Days later, on Tuesday, Pentagon spokesman Colonel Rob Manning told reporters that, while airstrikes against ISIS would continue, ground operations would take an "operational pause," as the Associated Press reported. The Turkish attack has also frustrated Assad, who considered both U.S. and Turkish forces invaders, but has sought an alliance with Kurds against Turkey and its partnered insurgents in Afrin.As Turkey and its allies grew closer to laying total siege on Afrin city on Monday, crowds of civilians have departed the city while Kurdish fighters have handed over control of nearby checkpoints to pro-Syrian government forces, potentially waiting to launch a counteroffensive. The concentration of fighters in Syria's northwest has distracted from the battle against ISIS in the east, where residual Syrian Democratic Forces recently faced clashes with pro-Syrian government forces, and the Iraqi Popular Mobilization Forces were playing a larger role in securing the border on both sides.
While the U.S.-led coalition helped the Syrian Democratic Forces defeat ISIS across parts of northern and eastern Syria, it also helped Iraqi troops and Kurdish fighters battle the jihadis across the border. In Iraq, however, the U.S. was forced to work alongside Iran's local ally, the Popular Mobilization Forces, called Al-Hashd Al-Shaabi in Arabic. The paramilitary collective was formed in 2014, placed under the command of Iraqi Prime Minister Haider al-Abadi in 2016 and decreed part of the country's armed forces on Friday.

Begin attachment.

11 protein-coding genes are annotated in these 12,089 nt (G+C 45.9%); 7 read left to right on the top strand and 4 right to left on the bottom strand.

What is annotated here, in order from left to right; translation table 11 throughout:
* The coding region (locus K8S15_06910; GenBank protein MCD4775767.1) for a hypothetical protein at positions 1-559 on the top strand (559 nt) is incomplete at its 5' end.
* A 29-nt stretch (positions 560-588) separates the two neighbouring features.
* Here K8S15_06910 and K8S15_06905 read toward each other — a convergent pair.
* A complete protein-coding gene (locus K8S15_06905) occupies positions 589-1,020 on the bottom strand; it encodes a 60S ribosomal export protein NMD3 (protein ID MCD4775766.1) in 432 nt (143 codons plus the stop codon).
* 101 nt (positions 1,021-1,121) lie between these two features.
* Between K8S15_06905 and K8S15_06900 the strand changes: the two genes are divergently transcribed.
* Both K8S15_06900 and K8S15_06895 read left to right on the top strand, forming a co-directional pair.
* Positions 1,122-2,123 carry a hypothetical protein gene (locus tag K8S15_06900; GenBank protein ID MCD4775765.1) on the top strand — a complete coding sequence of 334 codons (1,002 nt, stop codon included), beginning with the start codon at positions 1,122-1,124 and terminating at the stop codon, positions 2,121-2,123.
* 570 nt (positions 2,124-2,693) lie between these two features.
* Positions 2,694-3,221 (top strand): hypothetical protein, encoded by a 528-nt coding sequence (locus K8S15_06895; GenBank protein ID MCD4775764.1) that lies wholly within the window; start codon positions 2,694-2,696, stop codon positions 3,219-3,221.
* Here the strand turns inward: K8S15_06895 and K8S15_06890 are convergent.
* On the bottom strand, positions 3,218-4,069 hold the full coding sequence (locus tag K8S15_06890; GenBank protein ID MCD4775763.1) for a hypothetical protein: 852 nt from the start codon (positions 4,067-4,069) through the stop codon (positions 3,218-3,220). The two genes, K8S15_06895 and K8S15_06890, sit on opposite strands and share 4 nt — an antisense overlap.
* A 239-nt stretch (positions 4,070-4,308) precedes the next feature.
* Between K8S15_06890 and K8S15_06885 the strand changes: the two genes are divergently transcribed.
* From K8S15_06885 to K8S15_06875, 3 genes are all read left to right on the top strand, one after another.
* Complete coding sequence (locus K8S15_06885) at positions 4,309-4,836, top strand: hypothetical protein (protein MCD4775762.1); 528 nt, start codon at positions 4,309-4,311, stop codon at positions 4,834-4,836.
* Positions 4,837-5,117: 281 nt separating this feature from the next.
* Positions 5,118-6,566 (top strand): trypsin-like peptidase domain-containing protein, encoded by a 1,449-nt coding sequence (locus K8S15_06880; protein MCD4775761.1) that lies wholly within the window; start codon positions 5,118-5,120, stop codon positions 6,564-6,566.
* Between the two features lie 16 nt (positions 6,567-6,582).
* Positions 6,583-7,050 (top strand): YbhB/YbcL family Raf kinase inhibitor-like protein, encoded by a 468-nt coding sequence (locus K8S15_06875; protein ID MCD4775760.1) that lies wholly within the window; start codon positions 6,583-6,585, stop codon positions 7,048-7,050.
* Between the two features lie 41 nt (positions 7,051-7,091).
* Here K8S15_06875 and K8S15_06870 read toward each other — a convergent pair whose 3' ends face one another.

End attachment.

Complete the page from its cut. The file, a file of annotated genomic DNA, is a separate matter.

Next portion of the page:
The U.S. has tried to rout Tehran's influence in Baghdad, but fellow majority-Shiite Muslim Iran has established deep roots there since the U.S. overthrew Iraqi President Saddam Hussein, a Sunni Muslim, in 2003. The Popular Mobilization Forces have also capitalized on Iraq's fatigue of 15 years of U.S. military presence and have threatened to wage a new war against what they see as an occupying power.
"As invited guests in Iraq, we work closely with the Government of Iraq and its security forces. Due to operational security reasons, we cannot provide public information concerning any potential threats or intelligence relating to Coalition facilities or personnel. What we can tell you is that the Coalition is committed to the lasting defeat of Daesh [the Arabic-language acronym for ISIS] in Iraq and Syria," the U.S.-led coalition told Newsweek in a statement Saturday.
"To that end, we are utilizing all resources to locate, kill or capture all remaining Daesh terrorists. Furthermore, we are working with our partner forces in Iraq to ensure that the same measures are taken if any other violent extremist organizations attempt to disrupt the peace and destabilize the legitimate Government of Iraq," the statement added.
Nevertheless, Abadi's decree on Friday meant that Popular Mobilization Forces group Kataib Hezbollah, which got its name from Iran-backed Lebanese Shiite Muslim movement Hezbollah that was also fighting ISIS and considered a terrorist organization by the State Department, was now an official part of the U.S.-backed Iraqi military. While both Iraq and Syria declared victory over ISIS late last year, soldiers and their pro-government militia allies continued to suffer casualties as they attempted to defeat the last of the jihadis.Russia, an ally of Iran in Syria and U.S. rival, has also stepped up its involvement in Iraq. Vladimir Kozhin, Russian President Vladimir Putin's aide for military and technical cooperation, told the state-run Russia-24 channel that Russia had equipped an entire armored brigade of the Iraqi military, according to Tass Russian News Agency. Iraq is also a potential buyer of the advanced S-400 anti-aircraft system also sought after by other U.S. regional allies such as Qatar, Turkey and Saudi Arabia.